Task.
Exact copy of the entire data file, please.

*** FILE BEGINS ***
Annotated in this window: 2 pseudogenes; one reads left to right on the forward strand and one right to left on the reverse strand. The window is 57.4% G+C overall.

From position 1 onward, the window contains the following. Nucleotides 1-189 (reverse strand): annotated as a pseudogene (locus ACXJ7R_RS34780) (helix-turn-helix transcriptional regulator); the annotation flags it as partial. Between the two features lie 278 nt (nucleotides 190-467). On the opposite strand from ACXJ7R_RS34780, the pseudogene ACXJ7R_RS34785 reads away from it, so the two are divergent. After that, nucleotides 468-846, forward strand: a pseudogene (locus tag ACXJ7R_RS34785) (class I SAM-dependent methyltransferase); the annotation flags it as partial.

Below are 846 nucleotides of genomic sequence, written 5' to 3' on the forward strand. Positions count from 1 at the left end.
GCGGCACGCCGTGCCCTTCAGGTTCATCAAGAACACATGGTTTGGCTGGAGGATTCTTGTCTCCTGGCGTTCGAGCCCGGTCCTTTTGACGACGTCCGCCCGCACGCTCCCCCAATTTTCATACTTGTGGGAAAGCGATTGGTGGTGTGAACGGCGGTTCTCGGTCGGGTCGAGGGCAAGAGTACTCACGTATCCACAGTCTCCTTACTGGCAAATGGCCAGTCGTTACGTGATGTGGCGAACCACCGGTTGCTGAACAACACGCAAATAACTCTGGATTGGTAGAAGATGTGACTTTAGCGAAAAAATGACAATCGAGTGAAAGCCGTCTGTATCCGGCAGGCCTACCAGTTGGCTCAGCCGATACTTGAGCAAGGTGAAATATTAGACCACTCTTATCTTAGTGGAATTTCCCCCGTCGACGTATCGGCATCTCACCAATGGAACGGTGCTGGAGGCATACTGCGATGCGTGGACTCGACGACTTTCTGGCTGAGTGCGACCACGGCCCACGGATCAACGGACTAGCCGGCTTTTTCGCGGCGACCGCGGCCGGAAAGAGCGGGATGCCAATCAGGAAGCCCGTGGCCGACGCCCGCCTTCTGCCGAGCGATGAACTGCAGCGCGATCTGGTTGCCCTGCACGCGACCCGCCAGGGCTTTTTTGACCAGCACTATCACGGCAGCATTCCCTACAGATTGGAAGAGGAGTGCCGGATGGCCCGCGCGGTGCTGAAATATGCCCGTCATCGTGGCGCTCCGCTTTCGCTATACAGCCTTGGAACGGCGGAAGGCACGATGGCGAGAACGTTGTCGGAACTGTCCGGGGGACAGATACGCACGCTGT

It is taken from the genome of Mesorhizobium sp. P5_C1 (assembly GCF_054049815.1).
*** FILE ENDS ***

Annotated in this window: 2 pseudogenes; one reads left to right on the forward strand and one right to left on the reverse strand. The window is 57.4% G+C overall.

From position 1 onward, the window contains the following. Nucleotides 1-189 (reverse strand): annotated as a pseudogene (locus ACXJ7R_RS34780) (helix-turn-helix transcriptional regulator); the annotation flags it as partial. Between the two features lie 278 nt (nucleotides 190-467). On the opposite strand from ACXJ7R_RS34780, the pseudogene ACXJ7R_RS34785 reads away from it, so the two are divergent. After that, nucleotides 468-846, forward strand: a pseudogene (locus tag ACXJ7R_RS34785) (class I SAM-dependent methyltransferase); the annotation flags it as partial.

Below are 846 nucleotides of genomic sequence, written 5' to 3' on the forward strand. Positions count from 1 at the left end.
GCGGCACGCCGTGCCCTTCAGGTTCATCAAGAACACATGGTTTGGCTGGAGGATTCTTGTCTCCTGGCGTTCGAGCCCGGTCCTTTTGACGACGTCCGCCCGCACGCTCCCCCAATTTTCATACTTGTGGGAAAGCGATTGGTGGTGTGAACGGCGGTTCTCGGTCGGGTCGAGGGCAAGAGTACTCACGTATCCACAGTCTCCTTACTGGCAAATGGCCAGTCGTTACGTGATGTGGCGAACCACCGGTTGCTGAACAACACGCAAATAACTCTGGATTGGTAGAAGATGTGACTTTAGCGAAAAAATGACAATCGAGTGAAAGCCGTCTGTATCCGGCAGGCCTACCAGTTGGCTCAGCCGATACTTGAGCAAGGTGAAATATTAGACCACTCTTATCTTAGTGGAATTTCCCCCGTCGACGTATCGGCATCTCACCAATGGAACGGTGCTGGAGGCATACTGCGATGCGTGGACTCGACGACTTTCTGGCTGAGTGCGACCACGGCCCACGGATCAACGGACTAGCCGGCTTTTTCGCGGCGACCGCGGCCGGAAAGAGCGGGATGCCAATCAGGAAGCCCGTGGCCGACGCCCGCCTTCTGCCGAGCGATGAACTGCAGCGCGATCTGGTTGCCCTGCACGCGACCCGCCAGGGCTTTTTTGACCAGCACTATCACGGCAGCATTCCCTACAGATTGGAAGAGGAGTGCCGGATGGCCCGCGCGGTGCTGAAATATGCCCGTCATCGTGGCGCTCCGCTTTCGCTATACAGCCTTGGAACGGCGGAAGGCACGATGGCGAGAACGTTGTCGGAACTGTCCGGGGGACAGATACGCACGCTGT

It is taken from the genome of Mesorhizobium sp. P5_C1 (assembly GCF_054049815.1).